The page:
Liberec, Liberecký kraj.
Czechy ,460 01
Location in relation to the surroundings
The monument consists of a bronze plaque stylized into a tank belt. On 21 August 1968 in Liberec nine people died by the Soviets. Their names are mentioned on the plaque.
Text of the inscription
Next to the monument is a brass plate containing the following text: On Wednesday 21st August 1968, after the invasion of our country by five Warsaw Pact armies, 9 citizens of the Liberec region were shot dead near this town hall by occupying Soviet troops of the 18th 'Insterburg' Guard division. Another 45 of our citizens were injured during this shooting.
The monument is made up of a 90 cm x 40 cm plate, from which a part of a 70 cm tank belt is formed. On the monument are the names of the victims of the occupation, which are mirrored on the individual parts of the 'tank belt'. The plate is made of bronze and is fitted with a brass explanatory plate on the right side.
The circumstances of unveiling
Miroslav Bernard himself was shot during the occupation of Liberec and initiated the creation of a monument at the town hall, which was unveiled on 21 August 1990. The author of the monument is the academic sculptor Jiří Gdovín. The memorial also melts the bronze plaque of Jánský for donating blood, which was brought by a local citizen with the words 'blood for blood'.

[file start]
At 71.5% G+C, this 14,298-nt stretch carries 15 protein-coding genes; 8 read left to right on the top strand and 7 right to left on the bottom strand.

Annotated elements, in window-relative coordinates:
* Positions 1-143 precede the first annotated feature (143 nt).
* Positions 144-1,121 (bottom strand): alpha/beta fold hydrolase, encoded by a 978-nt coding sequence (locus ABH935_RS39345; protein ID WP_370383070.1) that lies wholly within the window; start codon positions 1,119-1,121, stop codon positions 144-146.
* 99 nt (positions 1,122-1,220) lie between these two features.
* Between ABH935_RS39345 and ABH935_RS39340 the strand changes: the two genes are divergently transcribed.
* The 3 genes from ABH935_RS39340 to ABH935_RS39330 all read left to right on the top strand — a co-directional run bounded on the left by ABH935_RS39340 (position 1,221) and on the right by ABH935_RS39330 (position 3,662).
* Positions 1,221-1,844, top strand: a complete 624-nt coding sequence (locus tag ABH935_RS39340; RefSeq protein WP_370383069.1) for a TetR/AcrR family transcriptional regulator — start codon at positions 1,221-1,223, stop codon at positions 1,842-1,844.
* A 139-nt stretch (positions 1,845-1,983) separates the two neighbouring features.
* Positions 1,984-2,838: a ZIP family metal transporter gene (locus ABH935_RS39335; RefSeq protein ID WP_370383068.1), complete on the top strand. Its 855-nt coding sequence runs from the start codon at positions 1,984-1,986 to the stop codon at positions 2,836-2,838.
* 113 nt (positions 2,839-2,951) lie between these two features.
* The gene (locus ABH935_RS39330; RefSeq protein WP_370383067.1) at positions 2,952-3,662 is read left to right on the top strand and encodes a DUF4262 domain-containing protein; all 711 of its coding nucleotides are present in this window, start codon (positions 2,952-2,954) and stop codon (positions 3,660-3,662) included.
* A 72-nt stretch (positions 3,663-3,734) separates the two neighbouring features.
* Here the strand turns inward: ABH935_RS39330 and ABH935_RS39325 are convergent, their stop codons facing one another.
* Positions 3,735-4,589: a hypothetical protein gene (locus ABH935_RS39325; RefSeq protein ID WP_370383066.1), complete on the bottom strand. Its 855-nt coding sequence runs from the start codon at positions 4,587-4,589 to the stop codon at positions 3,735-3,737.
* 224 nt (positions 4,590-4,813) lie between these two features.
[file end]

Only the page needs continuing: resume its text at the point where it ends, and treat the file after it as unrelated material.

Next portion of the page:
The 21 August 1968 occupation meant a trauma for the whole Czechoslovak society. It was in Liberec that the first day of the occupation there were nine dead and dozens of injured. The high number of victims was caused by gunfire from a single machine gun and also by the occupation tank which hit into an arcade full of people in Liberec Square. It resulted in the partial collapse of the house. On Wednesday 21 August 1968 Václav Havel stayed in Liberec who was immediately involved in anti-occupation broadcasting on local radio.
Historical memory allows new generations to come to recognize events that happened many decades ago. It was the occupation of Czechoslovakia by the five armies of the Warsaw Pact that marked a turning point for Czechoslovakia in the last century. By commemorating the victims of this occupation, the new generation will realize how inhuman and monstrous the communist system was, in which the only task of the military pact was to ambush the friendly countries. Right now, when the Communist regime is slowly rehabilitated and its supporters are operating at the highest levels of politics, it is important to remember what the Communist regime actually was, who were the people who served it, as well as the people who lost their freedom sometimes even own life.